Cut them out. Then, take one of each pattern and stitch along one side (with the right sides of your fabric facing each other). I usually use the edge of my presser foot as my guide for my seam allowance.
(One thing I do to save time when I'm doing mass-production type sewing like this, is I don't bother to trim my ends right away. I just leave them all connected for now, and trim them all up when I'm done!)
Apparently I got ahead of myself and didn't photograph this step. I'm going to show you a little later step, because it's the same technique - just ignore that third piece of fabric in this shot. You'll just be working with two, here.
Once you have 12 segments started and you're out of your outer pieces, turn your string-of-pieces around and start working in the other direction. (Or, if you have yours finished individually, you can obviously start with any one of them.) Open up the piece at the end.
Place your other inner piece along the unstitched edge of your segment. Now sew it onto this side. NOW is when you note the third piece of fabric.
We are making a 3-sided football-shape. We will be making 12 of them total.
After you get all your inner pieces stitched to your outer pieces, then it's time to close up the open side and stitch your inner pieces to each other. So prop up the two inner pieces for your three-dimensional shape.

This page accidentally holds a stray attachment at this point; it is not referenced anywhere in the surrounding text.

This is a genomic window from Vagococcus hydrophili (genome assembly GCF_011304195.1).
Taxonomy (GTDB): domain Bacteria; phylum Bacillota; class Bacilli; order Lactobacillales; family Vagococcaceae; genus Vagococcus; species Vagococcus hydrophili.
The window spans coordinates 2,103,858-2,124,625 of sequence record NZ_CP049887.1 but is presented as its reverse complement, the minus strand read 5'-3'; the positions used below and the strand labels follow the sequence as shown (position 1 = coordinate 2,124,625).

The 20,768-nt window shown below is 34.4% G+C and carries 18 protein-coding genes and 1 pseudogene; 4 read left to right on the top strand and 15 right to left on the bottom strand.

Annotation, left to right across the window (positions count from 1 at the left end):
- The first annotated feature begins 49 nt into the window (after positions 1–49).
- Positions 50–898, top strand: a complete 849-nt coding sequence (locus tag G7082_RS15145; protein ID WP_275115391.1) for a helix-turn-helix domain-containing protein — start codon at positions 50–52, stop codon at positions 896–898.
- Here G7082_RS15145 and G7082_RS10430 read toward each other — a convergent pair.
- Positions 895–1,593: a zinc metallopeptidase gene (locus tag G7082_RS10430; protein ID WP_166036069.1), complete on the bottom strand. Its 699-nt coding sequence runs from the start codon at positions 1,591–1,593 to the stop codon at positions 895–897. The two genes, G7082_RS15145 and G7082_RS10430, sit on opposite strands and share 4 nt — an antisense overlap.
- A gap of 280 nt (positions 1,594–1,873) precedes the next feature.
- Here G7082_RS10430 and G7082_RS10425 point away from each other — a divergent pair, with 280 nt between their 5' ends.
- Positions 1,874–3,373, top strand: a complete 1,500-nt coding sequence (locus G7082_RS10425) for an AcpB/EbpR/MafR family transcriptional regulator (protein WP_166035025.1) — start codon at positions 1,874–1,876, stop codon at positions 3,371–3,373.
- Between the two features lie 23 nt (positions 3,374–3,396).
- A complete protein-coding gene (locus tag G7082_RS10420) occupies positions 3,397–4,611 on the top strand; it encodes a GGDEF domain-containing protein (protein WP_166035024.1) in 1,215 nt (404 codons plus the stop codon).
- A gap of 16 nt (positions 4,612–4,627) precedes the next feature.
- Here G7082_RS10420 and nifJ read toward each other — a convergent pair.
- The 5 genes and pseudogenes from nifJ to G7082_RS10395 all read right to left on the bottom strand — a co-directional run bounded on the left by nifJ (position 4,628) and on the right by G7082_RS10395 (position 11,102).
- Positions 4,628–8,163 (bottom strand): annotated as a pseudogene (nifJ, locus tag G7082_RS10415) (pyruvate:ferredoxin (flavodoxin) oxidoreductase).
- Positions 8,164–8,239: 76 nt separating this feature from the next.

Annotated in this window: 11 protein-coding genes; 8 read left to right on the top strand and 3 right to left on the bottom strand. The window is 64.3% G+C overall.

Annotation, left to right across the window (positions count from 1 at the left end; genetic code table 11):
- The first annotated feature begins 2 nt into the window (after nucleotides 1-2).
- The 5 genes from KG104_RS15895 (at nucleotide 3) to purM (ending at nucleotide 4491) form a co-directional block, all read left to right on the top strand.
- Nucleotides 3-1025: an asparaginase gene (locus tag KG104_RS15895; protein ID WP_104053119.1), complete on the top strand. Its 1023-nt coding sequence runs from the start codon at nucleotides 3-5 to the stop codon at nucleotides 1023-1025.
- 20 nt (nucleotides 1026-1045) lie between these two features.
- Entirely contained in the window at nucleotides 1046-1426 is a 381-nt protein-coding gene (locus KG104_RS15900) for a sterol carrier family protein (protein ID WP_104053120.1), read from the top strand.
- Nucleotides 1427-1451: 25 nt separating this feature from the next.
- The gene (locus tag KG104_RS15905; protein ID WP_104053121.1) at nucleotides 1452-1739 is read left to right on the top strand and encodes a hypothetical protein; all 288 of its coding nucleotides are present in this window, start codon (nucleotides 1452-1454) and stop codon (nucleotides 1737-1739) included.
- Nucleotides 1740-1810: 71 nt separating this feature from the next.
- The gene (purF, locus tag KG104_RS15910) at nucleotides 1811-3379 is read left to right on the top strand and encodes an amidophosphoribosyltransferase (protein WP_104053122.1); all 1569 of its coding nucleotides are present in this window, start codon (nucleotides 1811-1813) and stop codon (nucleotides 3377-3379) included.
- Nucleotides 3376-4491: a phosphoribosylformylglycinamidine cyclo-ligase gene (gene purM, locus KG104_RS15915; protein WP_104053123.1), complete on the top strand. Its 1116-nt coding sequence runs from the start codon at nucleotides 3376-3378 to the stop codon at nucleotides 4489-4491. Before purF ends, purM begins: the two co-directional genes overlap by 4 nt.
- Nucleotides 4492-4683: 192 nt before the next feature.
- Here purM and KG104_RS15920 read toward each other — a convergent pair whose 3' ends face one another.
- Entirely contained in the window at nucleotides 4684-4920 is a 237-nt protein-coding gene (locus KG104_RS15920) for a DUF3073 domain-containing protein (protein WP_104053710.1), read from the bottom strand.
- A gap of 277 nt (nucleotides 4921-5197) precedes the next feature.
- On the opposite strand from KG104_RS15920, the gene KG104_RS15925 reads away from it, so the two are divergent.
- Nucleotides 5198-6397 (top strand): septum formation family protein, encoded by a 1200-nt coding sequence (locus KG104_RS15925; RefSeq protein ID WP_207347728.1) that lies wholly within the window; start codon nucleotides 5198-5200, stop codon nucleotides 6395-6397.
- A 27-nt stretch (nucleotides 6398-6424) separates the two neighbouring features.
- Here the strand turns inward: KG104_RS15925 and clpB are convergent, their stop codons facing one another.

Be sure that when you do your stitching on this step, you are only stitching the two inner pieces together and that your outer piece didn't sneak in. I found it easiest to fold the floral fabric in half and flatten everything out for stitching. You will need to leave a hole on this seam for turning and stuffing your pieces.
From working on stuffed animals, I prefer to leave a hole in a place other than a corner. So, I stitched a short way along the segment, stopped and backstitched, moved an inch down the segment, backstitched again, and finished stitching the rest of the way.
If you are new to this, and that description is confusing to you, I will elaborate. (If not, skip on ahead to turning and stuffing.) :)
Take a good look at the above photo. I stitched down a short way, you can see it along the top left of the photo. Then, run a couple stitches on your machine in reverse. This locks that seam, so that when you turn it inside out and then stuff your segment, your seams don't unravel. Now move down about an inch (more if you are making bigger segments than these 4" ones) and start again. Backstitch right away for the same reason. Then just finish up your side. This seems a little tedious right now, but I promise, you will be glad you did it when you are hand-stitching it shut later.